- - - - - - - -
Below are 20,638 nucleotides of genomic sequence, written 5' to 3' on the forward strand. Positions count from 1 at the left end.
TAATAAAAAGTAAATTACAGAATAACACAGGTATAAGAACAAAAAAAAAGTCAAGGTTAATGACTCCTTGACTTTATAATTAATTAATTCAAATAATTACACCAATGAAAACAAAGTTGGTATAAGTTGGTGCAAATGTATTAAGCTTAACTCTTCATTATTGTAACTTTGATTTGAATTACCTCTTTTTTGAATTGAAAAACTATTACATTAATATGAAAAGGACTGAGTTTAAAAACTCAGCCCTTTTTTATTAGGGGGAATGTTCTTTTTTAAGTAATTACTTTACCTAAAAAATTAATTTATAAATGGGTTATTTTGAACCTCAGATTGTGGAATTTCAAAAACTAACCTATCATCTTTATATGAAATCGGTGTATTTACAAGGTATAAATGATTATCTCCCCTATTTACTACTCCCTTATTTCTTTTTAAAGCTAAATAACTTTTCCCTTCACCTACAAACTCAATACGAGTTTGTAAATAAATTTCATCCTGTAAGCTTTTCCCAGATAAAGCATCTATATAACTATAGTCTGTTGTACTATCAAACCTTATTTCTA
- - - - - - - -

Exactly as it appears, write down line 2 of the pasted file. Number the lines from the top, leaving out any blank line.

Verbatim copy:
TAATAAAAAGTAAATTACAGAATAACACAGGTATAAGAACAAAAAAAAAGTCAAGGTTAATGACTCCTTGACTTTATAATTAATTAATTCAAATAATTACACCAATGAAAACAAAGTTGGTATAAGTTGGTGCAAATGTATTAAGCTTAACTCTTCATTATTGTAACTTTGATTTGAATTACCTCTTTTTTGAATTGAAAAACTATTACATTAATATGAAAAGGACTGAGTTTAAAAACTCAGCCCTTTTTTATTAGGGGGAATGTTCTTTTTTAAGTAATTACTTTACCTAAAAAATTAATTTATAAATGGGTTATTTTGAACCTCAGATTGTGGAATTTCAAAAACTAACCTATCATCTTTATATGAAATCGGTGTATTTACAAGGTATAAATGATTATCTCCCCTATTTACTACTCCCTTATTTCTTTTTAAAGCTAAATAACTTTTCCCTTCACCTACAAACTCAATACGAGTTTGTAAATAAATTTCATCCTGTAAGCTTTTCCCAGATAAAGCATCTATATAACTATAGTCTGTTGTACTATCAAACCTTATTTCTA